I did a Trek in Iceland at the end of summer to raise money for an incredible local charity, Francis House Hospice.
After exploring the city of Reykjavic for a day and night, we flew to Egilstaðir Airport, South East Iceland. We hiked around 75km over the 5 days with ascents up to 1970ft. It was inspiring to see how the Icelandic live and their relationship with nature. Their buildings respect the environment in which they sit and look pure and simple in their form and materiality.
Icelandic Architecture draws from Scandinavian influences and, traditionally, was influenced by the lack of native trees on the island. As a result, grass- and turf-covered houses were developed.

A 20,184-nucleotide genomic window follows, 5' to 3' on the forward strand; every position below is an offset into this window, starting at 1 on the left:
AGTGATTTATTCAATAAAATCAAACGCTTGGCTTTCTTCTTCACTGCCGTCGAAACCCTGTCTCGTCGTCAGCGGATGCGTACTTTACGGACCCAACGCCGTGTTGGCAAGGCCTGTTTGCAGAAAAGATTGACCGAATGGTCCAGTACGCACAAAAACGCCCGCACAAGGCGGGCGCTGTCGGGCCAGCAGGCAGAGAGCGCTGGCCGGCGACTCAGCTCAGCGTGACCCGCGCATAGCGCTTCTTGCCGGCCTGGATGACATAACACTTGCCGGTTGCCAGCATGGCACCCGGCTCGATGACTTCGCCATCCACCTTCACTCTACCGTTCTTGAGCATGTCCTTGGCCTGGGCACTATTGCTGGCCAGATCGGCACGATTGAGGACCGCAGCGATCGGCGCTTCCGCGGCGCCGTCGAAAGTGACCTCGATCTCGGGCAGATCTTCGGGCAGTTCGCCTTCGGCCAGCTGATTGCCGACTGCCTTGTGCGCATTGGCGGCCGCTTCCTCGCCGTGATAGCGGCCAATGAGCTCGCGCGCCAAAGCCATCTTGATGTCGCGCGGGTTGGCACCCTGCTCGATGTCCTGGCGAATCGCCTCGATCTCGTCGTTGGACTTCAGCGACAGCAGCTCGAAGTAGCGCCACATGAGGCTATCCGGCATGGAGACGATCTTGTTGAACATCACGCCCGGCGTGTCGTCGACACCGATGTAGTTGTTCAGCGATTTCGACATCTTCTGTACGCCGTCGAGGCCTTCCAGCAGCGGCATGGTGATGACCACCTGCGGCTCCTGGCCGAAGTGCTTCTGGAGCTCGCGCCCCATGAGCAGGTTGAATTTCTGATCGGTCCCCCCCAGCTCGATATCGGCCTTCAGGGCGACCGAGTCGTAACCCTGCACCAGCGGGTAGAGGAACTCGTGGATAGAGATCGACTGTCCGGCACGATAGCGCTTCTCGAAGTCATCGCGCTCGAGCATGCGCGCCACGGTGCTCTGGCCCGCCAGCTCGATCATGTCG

Many high-quality stone buildings were erected in the 18th century, the very first being a mansion on Viðey, made completely out of Icelandic stone. Many Icelanders were themselves encouraged to learn the craft of masonry during the stone construction boom period, leading to the building of many stone houses which mimicked the design of Icelandic turf houses.
The original turf houses constructed by the original settlers of Iceland (from the west coast of Norway were based on Viking Longhouses (langhús).
As the 20th century dawned, Swiss chalet style architecture was brought indirectly to Iceland under Norwegian influence. Settling in the Eastern Region and Westfjords, they brought with them prefabricated houses which they then erected there. The buildings tended to be taller and with large windows, unlike anything of the styles that had prevailed in Iceland beforehand. Notable features of these buildings were the friezes above doors and windows, and eaves which projected out above the walls.